Dead Hive

We don't treat for pests or diseases, but we do need to identify them. We can then breed for resistance, or destroy as necessary.
ohiohiker
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Dead Hive

Postby ohiohiker » Thu Aug 17, 2017 9:22 pm

Looking for help diagnosing a dead hive.

This hive was captured in June in a swarm trap. I checked them about a month ago and they seemed fine. My notes say that I found the queen, open brood, capped brood, pollen and nectar(nectar stores were light). Last inspection I didn't find any hive beetles, wax moths or mites. Today this is what I found. First thought was pesticides but the two hives beside it were fine. All the emerging bees had there tongues out. I could find no pollen stores or nectar. There were wax moth larvae but I think they were just taking advantage of the situation. My first inclination is that they starved. Any other thoughts?

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GregV
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Re: Dead Hive

Postby GregV » Thu Aug 17, 2017 11:09 pm

ohiohiker wrote:Looking for help diagnosing a dead hive.
............ My first inclination is that they starved. Any other thoughts?


Starved in mid-August?
Not reasonable.
Even in a dearth situation now in Ohio/upper Midwest (I am in WI) should be enough income to sustain afloat.
Late bloom is already kicking up.
My bees are bringing tons of pollen and nectar as we speak (this, of course, is locality dependent).

I say - pesticide.
Keep in mind - every particular hive goes places independent of each other.
They not asking the other hives for advice, you know.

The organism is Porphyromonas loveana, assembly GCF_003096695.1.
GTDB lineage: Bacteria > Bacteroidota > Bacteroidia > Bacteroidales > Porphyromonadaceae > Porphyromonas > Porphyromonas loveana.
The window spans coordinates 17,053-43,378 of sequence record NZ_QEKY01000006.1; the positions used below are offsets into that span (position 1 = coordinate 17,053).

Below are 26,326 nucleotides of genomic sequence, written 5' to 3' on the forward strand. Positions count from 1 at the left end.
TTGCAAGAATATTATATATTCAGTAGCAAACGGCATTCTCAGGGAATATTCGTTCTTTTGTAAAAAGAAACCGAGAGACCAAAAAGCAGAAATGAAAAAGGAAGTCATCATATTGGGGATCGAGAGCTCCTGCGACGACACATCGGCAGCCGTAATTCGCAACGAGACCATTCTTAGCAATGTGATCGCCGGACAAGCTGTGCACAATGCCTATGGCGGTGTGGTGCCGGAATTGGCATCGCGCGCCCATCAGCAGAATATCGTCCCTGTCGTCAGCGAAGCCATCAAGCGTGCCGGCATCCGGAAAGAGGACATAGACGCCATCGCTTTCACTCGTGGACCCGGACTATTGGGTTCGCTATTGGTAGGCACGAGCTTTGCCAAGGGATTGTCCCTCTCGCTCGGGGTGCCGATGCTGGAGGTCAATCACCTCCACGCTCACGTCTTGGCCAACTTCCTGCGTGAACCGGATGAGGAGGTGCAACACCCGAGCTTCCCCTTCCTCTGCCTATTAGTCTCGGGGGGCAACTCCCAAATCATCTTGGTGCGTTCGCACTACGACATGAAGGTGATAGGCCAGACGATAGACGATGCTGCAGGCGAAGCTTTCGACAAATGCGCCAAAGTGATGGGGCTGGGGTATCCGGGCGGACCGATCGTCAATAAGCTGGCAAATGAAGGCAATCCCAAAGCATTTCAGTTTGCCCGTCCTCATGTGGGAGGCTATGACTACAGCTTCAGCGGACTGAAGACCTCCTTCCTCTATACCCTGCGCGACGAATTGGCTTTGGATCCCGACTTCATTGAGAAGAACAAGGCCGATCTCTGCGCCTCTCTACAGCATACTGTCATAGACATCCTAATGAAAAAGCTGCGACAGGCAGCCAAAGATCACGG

With that, entirely possible, that one hive found a poisoned field with bloom and got wiped out.
The other hives could missed that spot and survived - for now.

No stores can be explained by the same - poisoning.
All the foragers died off an mass.
No one is to bring forage. Young bees was what left.
They ate all the stores out (was not much, obviously) and died out too.

Pretty much outside of a massive and quick poisoning, I don't know what else could wipe out a hive mid-summer in such an efficient manner.
There are few toxic blooms that are known and may also kill bees. You can google on that.

moebees
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Re: Dead Hive

Postby moebees » Fri Aug 18, 2017 2:26 am

I'm wondering how long ago the previous inspection was? The bees on the bottom board look like they have been dead for some time. The dead emerging brood with tongues out would fit with PMS. No stores is not diagnostic because they were probably robbed.
Sam Droege, a biologist for the U.S. Geological Survey—“bees are not optional."

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GregV
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Re: Dead Hive

Postby GregV » Fri Aug 18, 2017 4:09 am

moebees wrote:I'm wondering how long ago the previous inspection was? The bees on the bottom board look like they have been dead for some time. The dead emerging brood with tongues out would fit with PMS. No stores is not diagnostic because they were probably robbed.